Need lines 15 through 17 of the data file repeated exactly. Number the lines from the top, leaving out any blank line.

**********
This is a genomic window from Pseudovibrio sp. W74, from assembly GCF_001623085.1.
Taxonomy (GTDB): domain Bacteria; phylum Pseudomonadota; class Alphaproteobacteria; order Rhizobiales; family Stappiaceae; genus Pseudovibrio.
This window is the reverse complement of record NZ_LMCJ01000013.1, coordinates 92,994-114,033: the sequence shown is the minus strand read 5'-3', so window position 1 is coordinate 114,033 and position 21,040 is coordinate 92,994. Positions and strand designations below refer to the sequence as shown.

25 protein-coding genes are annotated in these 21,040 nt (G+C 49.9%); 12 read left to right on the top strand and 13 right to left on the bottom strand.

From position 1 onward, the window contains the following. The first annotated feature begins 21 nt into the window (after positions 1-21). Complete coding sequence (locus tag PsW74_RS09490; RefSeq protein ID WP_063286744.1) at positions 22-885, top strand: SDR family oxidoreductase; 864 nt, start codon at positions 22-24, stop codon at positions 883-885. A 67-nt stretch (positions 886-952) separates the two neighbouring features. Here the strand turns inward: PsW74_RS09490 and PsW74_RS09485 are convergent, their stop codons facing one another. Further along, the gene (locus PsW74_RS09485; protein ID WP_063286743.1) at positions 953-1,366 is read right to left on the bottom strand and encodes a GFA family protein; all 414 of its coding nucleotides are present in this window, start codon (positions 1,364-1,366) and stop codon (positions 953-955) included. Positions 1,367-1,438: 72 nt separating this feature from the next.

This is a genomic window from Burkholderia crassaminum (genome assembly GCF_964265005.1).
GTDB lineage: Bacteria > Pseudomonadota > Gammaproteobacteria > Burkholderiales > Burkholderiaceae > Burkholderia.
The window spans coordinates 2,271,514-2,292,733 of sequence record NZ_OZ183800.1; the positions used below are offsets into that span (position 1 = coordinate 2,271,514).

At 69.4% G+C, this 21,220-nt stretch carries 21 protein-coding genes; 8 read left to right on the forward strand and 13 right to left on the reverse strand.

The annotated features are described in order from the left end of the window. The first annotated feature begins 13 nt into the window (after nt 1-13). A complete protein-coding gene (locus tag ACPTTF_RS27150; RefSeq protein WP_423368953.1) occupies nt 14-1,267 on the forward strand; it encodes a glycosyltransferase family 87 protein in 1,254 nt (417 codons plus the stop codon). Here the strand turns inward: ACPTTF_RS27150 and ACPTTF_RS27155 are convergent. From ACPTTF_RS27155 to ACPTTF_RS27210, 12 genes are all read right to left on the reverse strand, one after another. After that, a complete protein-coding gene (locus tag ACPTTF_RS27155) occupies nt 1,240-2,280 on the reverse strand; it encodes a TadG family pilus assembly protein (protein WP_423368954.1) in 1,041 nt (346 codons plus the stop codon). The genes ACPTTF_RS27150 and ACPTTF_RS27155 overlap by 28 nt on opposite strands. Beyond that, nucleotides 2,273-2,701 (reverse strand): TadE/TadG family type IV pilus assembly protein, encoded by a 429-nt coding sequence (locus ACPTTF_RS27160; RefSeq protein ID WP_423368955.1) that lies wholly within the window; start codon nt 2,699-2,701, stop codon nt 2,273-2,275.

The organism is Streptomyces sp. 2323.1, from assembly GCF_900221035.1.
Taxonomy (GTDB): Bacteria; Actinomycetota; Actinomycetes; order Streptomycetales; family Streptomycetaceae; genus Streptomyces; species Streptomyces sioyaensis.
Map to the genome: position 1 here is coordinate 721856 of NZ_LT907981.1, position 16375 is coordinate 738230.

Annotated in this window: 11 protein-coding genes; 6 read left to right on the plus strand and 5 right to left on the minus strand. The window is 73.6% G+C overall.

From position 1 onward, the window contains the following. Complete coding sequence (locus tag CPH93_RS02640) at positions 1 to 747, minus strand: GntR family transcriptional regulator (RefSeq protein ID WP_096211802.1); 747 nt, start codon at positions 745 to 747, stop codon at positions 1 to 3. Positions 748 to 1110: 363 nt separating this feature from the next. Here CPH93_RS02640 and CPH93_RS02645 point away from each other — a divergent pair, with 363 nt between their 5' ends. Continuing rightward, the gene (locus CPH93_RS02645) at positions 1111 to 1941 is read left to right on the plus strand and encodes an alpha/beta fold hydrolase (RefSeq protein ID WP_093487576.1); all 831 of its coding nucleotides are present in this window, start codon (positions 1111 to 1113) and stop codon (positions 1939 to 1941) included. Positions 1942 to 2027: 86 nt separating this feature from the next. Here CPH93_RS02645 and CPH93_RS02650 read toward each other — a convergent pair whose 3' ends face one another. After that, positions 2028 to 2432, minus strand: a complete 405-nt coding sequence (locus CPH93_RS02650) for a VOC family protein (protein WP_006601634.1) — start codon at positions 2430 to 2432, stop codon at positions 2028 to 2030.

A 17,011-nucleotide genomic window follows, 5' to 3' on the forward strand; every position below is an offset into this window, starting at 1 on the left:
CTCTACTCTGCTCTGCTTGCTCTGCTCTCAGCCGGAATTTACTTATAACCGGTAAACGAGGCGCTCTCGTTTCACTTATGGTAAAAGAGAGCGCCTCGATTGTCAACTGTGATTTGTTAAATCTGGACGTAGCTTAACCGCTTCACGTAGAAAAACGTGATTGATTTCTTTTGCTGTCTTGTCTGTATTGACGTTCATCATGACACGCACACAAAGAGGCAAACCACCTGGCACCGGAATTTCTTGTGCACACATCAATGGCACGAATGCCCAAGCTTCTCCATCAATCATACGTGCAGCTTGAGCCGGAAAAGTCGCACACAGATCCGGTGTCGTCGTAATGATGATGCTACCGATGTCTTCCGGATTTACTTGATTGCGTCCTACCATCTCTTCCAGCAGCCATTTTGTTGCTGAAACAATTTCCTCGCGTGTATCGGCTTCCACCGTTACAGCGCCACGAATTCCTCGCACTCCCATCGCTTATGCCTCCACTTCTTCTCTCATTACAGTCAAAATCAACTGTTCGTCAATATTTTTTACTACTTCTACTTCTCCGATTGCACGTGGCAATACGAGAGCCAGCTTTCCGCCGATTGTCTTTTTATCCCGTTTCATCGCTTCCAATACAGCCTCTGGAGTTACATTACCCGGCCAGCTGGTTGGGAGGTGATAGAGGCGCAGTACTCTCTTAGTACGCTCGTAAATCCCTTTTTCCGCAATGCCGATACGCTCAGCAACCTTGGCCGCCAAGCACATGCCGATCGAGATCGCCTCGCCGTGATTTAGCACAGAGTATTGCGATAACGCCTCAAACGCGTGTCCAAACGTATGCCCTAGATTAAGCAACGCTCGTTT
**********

From position 1 onward, the window contains the following. Complete coding sequence (locus tag CPH93_RS02640) at positions 1 to 747, minus strand: GntR family transcriptional regulator (RefSeq protein ID WP_096211802.1); 747 nt, start codon at positions 745 to 747, stop codon at positions 1 to 3. Positions 748 to 1110: 363 nt separating this feature from the next. Here CPH93_RS02640 and CPH93_RS02645 point away from each other — a divergent pair, with 363 nt between their 5' ends. Continuing rightward, the gene (locus CPH93_RS02645) at positions 1111 to 1941 is read left to right on the plus strand and encodes an alpha/beta fold hydrolase (RefSeq protein ID WP_093487576.1); all 831 of its coding nucleotides are present in this window, start codon (positions 1111 to 1113) and stop codon (positions 1939 to 1941) included. Positions 1942 to 2027: 86 nt separating this feature from the next. Here CPH93_RS02645 and CPH93_RS02650 read toward each other — a convergent pair whose 3' ends face one another. After that, positions 2028 to 2432, minus strand: a complete 405-nt coding sequence (locus CPH93_RS02650) for a VOC family protein (protein WP_006601634.1) — start codon at positions 2430 to 2432, stop codon at positions 2028 to 2030.

A 17,011-nucleotide genomic window follows, 5' to 3' on the forward strand; every position below is an offset into this window, starting at 1 on the left:
CTCTACTCTGCTCTGCTTGCTCTGCTCTCAGCCGGAATTTACTTATAACCGGTAAACGAGGCGCTCTCGTTTCACTTATGGTAAAAGAGAGCGCCTCGATTGTCAACTGTGATTTGTTAAATCTGGACGTAGCTTAACCGCTTCACGTAGAAAAACGTGATTGATTTCTTTTGCTGTCTTGTCTGTATTGACGTTCATCATGACACGCACACAAAGAGGCAAACCACCTGGCACCGGAATTTCTTGTGCACACATCAATGGCACGAATGCCCAAGCTTCTCCATCAATCATACGTGCAGCTTGAGCCGGAAAAGTCGCACACAGATCCGGTGTCGTCGTAATGATGATGCTACCGATGTCTTCCGGATTTACTTGATTGCGTCCTACCATCTCTTCCAGCAGCCATTTTGTTGCTGAAACAATTTCCTCGCGTGTATCGGCTTCCACCGTTACAGCGCCACGAATTCCTCGCACTCCCATCGCTTATGCCTCCACTTCTTCTCTCATTACAGTCAAAATCAACTGTTCGTCAATATTTTTTACTACTTCTACTTCTCCGATTGCACGTGGCAATACGAGAGCCAGCTTTCCGCCGATTGTCTTTTTATCCCGTTTCATCGCTTCCAATACAGCCTCTGGAGTTACATTACCCGGCCAGCTGGTTGGGAGGTGATAGAGGCGCAGTACTCTCTTAGTACGCTCGTAAATCCCTTTTTCCGCAATGCCGATACGCTCAGCAACCTTGGCCGCCAAGCACATGCCGATCGAGATCGCCTCGCCGTGATTTAGCACAGAGTATTGCGATAACGCCTCAAACGCGTGTCCAAACGTATGCCCTAGATTAAGCAACGCTCGTTT